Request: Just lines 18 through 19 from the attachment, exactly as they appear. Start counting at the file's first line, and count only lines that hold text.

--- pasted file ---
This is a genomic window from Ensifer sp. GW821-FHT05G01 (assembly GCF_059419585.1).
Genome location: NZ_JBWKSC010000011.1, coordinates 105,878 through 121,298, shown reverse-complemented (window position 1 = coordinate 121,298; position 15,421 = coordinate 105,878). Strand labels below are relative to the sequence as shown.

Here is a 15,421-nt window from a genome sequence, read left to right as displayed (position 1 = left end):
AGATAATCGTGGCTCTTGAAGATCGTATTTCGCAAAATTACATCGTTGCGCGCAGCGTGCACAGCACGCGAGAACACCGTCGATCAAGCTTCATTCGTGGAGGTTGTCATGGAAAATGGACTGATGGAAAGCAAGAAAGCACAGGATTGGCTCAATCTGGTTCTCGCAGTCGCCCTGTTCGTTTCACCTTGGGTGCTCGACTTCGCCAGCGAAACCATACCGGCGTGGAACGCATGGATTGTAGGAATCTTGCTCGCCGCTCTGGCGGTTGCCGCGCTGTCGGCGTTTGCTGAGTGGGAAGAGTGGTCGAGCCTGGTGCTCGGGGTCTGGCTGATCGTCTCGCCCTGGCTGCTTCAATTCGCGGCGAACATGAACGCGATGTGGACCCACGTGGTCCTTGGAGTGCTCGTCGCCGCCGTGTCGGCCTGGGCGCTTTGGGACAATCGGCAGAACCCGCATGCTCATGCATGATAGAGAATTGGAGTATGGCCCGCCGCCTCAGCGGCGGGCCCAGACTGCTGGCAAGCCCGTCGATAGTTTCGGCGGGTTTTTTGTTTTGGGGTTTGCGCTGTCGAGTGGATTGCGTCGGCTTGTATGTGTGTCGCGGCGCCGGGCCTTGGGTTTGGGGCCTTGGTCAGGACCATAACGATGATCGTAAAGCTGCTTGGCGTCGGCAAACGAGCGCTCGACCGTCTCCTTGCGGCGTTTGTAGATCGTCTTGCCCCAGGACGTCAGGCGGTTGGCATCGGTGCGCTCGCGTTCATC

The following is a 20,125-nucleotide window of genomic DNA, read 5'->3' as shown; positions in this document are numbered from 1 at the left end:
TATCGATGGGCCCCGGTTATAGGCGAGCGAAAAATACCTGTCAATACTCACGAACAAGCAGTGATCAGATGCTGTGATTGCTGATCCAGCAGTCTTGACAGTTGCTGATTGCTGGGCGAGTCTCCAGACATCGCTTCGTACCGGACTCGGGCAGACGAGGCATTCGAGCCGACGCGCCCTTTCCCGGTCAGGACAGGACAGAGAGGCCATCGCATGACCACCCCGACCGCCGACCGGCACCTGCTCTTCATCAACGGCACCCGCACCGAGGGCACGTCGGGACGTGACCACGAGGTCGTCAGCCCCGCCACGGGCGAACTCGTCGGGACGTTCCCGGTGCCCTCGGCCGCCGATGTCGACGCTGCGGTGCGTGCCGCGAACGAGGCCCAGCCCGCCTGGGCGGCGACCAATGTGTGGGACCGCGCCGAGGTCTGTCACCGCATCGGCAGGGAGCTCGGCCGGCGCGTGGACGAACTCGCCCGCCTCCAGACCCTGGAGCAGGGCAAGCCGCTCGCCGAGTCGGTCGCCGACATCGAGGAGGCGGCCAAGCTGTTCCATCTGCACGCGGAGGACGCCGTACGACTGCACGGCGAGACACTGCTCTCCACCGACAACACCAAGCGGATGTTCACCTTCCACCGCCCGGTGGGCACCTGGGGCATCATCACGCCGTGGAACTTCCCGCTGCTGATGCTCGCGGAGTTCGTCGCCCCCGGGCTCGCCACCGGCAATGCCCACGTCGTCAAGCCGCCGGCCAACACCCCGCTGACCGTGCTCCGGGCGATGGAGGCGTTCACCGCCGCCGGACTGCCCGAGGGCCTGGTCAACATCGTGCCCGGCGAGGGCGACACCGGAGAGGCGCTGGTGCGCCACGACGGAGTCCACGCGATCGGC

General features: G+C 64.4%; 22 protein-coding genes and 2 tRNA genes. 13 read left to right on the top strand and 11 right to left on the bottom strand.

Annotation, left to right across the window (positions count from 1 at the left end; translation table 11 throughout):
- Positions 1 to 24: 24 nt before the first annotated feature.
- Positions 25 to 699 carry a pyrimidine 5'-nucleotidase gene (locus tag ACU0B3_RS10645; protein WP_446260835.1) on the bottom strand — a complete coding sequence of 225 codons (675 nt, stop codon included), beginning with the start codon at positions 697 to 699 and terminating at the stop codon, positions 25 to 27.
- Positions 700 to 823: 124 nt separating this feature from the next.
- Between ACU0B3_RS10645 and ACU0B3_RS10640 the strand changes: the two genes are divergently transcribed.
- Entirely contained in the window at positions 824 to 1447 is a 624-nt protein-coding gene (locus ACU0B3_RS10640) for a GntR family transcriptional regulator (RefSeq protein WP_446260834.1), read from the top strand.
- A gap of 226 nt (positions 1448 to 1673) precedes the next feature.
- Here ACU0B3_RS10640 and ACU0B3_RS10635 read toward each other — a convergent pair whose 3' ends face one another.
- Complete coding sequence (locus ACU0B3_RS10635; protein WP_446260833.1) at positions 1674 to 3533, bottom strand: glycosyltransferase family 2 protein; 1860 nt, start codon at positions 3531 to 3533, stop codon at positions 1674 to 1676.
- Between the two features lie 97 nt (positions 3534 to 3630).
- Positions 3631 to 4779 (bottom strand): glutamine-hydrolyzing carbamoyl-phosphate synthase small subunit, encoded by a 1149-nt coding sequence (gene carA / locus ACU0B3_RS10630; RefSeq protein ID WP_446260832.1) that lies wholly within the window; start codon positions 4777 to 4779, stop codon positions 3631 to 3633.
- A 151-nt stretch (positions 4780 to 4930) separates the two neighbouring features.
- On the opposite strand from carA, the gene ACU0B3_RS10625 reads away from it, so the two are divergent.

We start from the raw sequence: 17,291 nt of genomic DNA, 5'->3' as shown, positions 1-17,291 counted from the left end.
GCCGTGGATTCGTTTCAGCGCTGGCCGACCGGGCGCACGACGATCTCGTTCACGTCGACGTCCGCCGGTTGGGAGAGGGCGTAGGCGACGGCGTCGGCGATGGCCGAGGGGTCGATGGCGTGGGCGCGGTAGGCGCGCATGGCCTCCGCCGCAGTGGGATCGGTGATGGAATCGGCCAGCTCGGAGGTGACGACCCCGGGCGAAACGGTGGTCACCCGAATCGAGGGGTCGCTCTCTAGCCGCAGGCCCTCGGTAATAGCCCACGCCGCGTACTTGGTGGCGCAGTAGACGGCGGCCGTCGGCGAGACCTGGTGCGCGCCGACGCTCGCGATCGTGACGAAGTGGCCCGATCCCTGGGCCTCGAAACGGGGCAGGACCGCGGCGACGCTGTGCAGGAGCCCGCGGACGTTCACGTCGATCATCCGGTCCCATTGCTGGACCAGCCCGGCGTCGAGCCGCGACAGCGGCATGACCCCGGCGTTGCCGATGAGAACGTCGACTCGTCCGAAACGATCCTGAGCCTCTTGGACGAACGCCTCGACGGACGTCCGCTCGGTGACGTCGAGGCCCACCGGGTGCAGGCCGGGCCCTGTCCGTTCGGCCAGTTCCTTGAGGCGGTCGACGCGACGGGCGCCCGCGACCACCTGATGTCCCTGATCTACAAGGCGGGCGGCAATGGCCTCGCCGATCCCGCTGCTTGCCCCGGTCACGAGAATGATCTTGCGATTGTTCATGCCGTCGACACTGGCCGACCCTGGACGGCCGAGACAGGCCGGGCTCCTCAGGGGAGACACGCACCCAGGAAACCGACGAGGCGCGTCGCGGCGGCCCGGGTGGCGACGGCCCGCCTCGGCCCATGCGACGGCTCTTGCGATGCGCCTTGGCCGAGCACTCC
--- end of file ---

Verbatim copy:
- Positions 3631 to 4779 (bottom strand): glutamine-hydrolyzing carbamoyl-phosphate synthase small subunit, encoded by a 1149-nt coding sequence (gene carA / locus ACU0B3_RS10630; RefSeq protein ID WP_446260832.1) that lies wholly within the window; start codon positions 4777 to 4779, stop codon positions 3631 to 3633.
- A 151-nt stretch (positions 4780 to 4930) separates the two neighbouring features.